Interestingly, levels of 8-oxoGsn were roughly the same between men and women, except in post-menopausal women, who showed higher levels. This may have been caused by the decrease in estrogen levels that happens during menopause, as estrogen is known to have anti-oxidant effects.

The team’s rapid analysis technique could be useful for large-scale aging studies, as it can process urine samples from up to 10 participants per hour.

“Urinary 8-oxoGsn may reflect the real condition of our bodies better than our chronological age, and may help us to predict the risk of age-related diseases,” concludes Cai.

About this neuroscience research article

Source: Conn Hastings – Frontiers
Publisher: Organized by
Image Source: image is adapted from the Frontiers news release.
Original Research: Open access research for “Urinary 8-oxo-7,8-dihydroguanosine as a Potential Biomarker of Aging” by Wei Gan, Xin-Le Liu, Ting Yu, Yuan-Gao Zou, Ting-Ting Li, Shuang Wang, Jin Deng, Lan-Lan Wang and Jian-Ping Cai in Frontiers in Aging Neuroscience. Published February 27 2018.

Cite This Article

[cbtabs][cbtab title=”MLA”]Frontiers “Simple Urine Test Could Measure How Much Our Body Has Aged.” NeuroscienceNews. NeuroscienceNews, 4 April 2018.
<>.[/cbtab][cbtab title=”APA”]Frontiers (2018, April 4). Simple Urine Test Could Measure How Much Our Body Has Aged. NeuroscienceNews. Retrieved April 4, 2018 from[/cbtab][cbtab title=”Chicago”]Frontiers “Simple Urine Test Could Measure How Much Our Body Has Aged.” (accessed April 4, 2018).[/cbtab][/cbtabs]


Urinary 8-oxo-7,8-dihydroguanosine as a Potential Biomarker of Aging

Background: A molecular biomarker of physiologic age, as opposed to chronologic age, is needed in clinical medicine. 8-oxo-7,8-dihydro-2′-deoxyguanosine (8-oxodGsn) and 8-oxo-7, 8-dihydroguanosine (8-oxoGsn) are two promising aging biomarkers.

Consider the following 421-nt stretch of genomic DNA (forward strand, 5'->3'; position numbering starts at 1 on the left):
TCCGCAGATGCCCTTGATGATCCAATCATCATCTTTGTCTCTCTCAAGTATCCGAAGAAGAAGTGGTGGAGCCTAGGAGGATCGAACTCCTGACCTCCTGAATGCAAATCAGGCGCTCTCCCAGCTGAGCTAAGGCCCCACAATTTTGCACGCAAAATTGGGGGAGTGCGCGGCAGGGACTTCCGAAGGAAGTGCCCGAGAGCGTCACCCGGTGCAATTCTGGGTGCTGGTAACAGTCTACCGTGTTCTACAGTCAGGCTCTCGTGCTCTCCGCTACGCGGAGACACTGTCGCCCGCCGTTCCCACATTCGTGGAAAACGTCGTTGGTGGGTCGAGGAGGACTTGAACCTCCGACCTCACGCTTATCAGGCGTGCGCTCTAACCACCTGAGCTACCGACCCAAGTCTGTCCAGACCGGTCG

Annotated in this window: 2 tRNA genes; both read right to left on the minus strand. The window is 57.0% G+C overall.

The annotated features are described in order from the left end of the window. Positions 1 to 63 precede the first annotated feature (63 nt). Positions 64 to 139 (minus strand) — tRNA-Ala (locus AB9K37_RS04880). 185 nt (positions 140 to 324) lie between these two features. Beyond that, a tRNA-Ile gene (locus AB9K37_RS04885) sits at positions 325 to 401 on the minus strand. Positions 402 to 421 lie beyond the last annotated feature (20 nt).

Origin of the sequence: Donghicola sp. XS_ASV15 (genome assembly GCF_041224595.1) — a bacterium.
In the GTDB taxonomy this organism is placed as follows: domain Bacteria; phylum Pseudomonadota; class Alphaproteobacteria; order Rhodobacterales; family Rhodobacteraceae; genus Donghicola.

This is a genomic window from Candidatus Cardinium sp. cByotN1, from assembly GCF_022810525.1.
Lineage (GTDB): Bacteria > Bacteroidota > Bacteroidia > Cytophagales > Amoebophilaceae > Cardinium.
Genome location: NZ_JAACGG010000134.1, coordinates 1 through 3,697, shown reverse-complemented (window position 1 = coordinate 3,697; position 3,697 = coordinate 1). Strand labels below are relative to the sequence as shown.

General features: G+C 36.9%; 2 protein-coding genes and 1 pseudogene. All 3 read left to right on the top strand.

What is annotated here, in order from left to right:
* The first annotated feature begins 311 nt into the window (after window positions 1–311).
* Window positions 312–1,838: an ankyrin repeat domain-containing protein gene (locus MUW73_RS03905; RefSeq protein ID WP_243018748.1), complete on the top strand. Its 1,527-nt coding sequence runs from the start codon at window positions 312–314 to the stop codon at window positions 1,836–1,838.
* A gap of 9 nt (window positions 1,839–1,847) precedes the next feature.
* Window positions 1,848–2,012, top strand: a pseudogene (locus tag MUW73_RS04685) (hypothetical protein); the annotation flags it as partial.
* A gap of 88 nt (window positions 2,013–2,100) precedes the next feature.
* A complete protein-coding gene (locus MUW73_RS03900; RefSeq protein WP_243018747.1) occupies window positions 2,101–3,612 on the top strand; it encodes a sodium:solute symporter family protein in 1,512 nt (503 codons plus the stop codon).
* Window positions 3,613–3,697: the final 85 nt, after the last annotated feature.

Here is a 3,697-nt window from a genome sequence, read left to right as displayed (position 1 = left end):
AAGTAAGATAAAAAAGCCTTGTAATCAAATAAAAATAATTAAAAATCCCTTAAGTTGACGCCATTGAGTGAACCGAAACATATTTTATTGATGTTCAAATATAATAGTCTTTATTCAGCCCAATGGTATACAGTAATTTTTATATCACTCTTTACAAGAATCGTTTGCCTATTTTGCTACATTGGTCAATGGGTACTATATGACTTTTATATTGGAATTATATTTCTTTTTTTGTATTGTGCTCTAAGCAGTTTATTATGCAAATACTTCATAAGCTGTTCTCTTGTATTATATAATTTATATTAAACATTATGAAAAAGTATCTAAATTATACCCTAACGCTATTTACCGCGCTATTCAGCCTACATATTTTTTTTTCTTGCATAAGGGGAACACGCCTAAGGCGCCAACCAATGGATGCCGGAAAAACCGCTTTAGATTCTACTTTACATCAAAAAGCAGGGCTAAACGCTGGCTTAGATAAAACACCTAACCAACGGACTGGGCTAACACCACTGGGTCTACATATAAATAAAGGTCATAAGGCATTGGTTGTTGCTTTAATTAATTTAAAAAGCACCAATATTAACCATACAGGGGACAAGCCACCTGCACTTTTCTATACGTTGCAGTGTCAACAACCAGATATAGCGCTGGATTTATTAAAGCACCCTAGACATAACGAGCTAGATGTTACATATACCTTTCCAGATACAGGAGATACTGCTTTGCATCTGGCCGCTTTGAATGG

Methods: A total of 1,228 healthy Chinese residents (613 males and 615 females) 2–90 years of age were randomly selected. Spot urine samples were collected, and the concentrations of 8-oxodGsn and 8-oxoGsn were measured using ultra-high-performance liquid chromatography with a triple quadrupole mass spectrometer (UPLC-MS/MS). Method validation, including accuracy, precision, linearity and quantification limit, was performed. The relationship between oxidized guanosine and age/gender was evaluated.

Results: 8-oxodGsn and 8-oxoGsn were eluted at 1.61 and 1.30 min, respectively. The calibration curve was linear in the range of 0.2–500 ng/ml for both analytes. The lowest limit of quantification (LLOQ) was 0.2 ng/ml for 8-oxodGsn and 0.1 ng/ml for 8-oxoGsn. There was an age-dependent increase in the biomarkers from the 21- to 30-year-old group to the 81- to 90-year-old group in both genders. In the subjects older than 61 years of age, the levels of 8-oxodGsn as well as 8-oxoGsn in urine were much higher in females than in males. The content of 8-oxoGsn correlated more closely with age and was higher (approximately 2-fold) than that of 8-oxodGsn for a given individual.

Conclusions: 8-oxodGsn and 8-oxoGsn can be easily measured by UPLC-MS/MS. Urinary 8-oxoGsn may be a potential biomarker to determine a person’s physiologic age and identify individuals at high risk of developing age-associated disease.